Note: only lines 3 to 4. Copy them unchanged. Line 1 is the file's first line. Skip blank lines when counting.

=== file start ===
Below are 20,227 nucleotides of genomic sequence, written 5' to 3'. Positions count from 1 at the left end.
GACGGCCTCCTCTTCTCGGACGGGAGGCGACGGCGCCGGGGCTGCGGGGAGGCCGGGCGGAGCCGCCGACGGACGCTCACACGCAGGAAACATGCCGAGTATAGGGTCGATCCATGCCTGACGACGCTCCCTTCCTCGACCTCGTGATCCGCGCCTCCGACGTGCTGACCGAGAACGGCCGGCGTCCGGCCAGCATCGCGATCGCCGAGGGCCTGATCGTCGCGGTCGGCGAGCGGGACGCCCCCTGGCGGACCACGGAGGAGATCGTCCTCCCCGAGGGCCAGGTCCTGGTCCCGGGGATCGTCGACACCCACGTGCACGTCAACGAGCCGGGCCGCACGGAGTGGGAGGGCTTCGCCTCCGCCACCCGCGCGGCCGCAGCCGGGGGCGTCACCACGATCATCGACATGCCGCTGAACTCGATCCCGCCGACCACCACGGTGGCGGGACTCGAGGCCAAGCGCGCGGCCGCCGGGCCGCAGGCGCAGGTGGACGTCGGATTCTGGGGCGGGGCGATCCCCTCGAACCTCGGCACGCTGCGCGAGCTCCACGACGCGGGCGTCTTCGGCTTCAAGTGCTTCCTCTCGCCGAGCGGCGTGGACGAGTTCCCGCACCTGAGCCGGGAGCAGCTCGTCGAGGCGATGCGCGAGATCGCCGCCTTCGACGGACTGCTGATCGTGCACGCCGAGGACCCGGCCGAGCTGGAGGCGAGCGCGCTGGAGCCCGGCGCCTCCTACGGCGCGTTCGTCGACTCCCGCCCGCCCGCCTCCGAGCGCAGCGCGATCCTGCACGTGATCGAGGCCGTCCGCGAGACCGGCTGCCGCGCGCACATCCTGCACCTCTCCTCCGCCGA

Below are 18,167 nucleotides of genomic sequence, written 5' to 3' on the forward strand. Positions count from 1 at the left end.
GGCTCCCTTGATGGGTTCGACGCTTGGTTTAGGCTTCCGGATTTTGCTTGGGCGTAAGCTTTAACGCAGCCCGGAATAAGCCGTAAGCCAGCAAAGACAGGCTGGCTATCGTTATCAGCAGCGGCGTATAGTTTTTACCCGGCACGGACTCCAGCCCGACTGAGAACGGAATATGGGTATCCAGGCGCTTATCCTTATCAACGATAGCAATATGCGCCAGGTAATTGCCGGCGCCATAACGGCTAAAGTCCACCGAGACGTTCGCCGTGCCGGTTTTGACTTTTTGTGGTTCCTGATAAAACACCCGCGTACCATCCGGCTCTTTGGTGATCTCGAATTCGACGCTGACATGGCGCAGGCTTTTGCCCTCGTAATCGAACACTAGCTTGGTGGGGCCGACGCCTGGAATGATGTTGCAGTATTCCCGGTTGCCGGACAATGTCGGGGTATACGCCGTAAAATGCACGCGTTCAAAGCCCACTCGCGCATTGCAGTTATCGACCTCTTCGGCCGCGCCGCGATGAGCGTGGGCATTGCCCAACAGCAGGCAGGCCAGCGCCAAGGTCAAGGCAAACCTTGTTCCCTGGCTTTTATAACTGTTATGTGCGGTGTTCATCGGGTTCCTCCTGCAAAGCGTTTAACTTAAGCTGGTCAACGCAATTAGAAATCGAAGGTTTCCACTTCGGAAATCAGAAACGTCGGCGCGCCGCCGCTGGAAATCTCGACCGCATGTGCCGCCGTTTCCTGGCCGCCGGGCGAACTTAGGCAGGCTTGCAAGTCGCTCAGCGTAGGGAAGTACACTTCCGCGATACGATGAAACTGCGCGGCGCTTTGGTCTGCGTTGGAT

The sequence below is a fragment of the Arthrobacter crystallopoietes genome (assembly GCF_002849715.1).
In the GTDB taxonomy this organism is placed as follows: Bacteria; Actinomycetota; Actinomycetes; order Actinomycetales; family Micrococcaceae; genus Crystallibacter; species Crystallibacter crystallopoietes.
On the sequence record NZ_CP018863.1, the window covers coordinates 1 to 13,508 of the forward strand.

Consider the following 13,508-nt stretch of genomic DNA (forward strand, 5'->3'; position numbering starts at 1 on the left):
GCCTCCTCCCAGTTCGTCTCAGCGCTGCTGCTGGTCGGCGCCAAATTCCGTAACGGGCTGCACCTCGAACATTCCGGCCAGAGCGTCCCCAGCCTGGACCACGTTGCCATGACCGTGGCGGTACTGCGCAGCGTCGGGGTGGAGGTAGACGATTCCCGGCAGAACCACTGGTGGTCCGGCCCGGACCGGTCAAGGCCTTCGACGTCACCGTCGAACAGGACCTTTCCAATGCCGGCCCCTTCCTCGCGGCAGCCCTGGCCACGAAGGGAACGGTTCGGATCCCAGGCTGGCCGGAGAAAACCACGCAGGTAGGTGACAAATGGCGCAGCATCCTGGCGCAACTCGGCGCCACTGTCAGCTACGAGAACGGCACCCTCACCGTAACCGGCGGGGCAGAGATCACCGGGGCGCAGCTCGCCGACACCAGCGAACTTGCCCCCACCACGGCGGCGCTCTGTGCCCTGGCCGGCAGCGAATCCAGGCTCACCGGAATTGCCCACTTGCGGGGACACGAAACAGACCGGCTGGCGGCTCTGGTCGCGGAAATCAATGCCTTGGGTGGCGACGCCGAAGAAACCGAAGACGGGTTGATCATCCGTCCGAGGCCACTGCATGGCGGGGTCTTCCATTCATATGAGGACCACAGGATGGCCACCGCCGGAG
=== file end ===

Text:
Below are 18,167 nucleotides of genomic sequence, written 5' to 3' on the forward strand. Positions count from 1 at the left end.
GGCTCCCTTGATGGGTTCGACGCTTGGTTTAGGCTTCCGGATTTTGCTTGGGCGTAAGCTTTAACGCAGCCCGGAATAAGCCGTAAGCCAGCAAAGACAGGCTGGCTATCGTTATCAGCAGCGGCGTATAGTTTTTACCCGGCACGGACTCCAGCCCGACTGAGAACGGAATATGGGTATCCAGGCGCTTATCCTTATCAACGATAGCAATATGCGCCAGGTAATTGCCGGCGCCATAACGGCTAAAGTCCACCGAGACGTTCGCCGTGCCGGTTTTGACTTTTTGTGGTTCCTGATAAAACACCCGCGTACCATCCGGCTCTTTGGTGATCTCGAATTCGACGCTGACATGGCGCAGGCTTTTGCCCTCGTAATCGAACACTAGCTTGGTGGGGCCGACGCCTGGAATGATGTTGCAGTATTCCCGGTTGCCGGACAATGTCGGGGTATACGCCGTAAAATGCACGCGTTCAAAGCCCACTCGCGCATTGCAGTTATCGACCTCTTCGGCCGCGCCGCGATGAGCGTGGGCATTGCCCAACAGCAGGCAGGCCAGCGCCAAGGTCAAGGCAAACCTTGTTCCCTGGCTTTTATAACTGTTATGTGCGGTGTTCATCGGGTTCCTCCTGCAAAGCGTTTAACTTAAGCTGGTCAACGCAATTAGAAATCGAAGGTTTCCACTTCGGAAATCAGAAACGTCGGCGCGCCGCCGCTGGAAATCTCGACCGCATGTGCCGCCGTTTCCTGGCCGCCGGGCGAACTTAGGCAGGCTTGCAAGTCGCTCAGCGTAGGGAAGTACACTTCCGCGATACGATGAAACTGCGCGGCGCTTTGGTCTGCGTTGGAT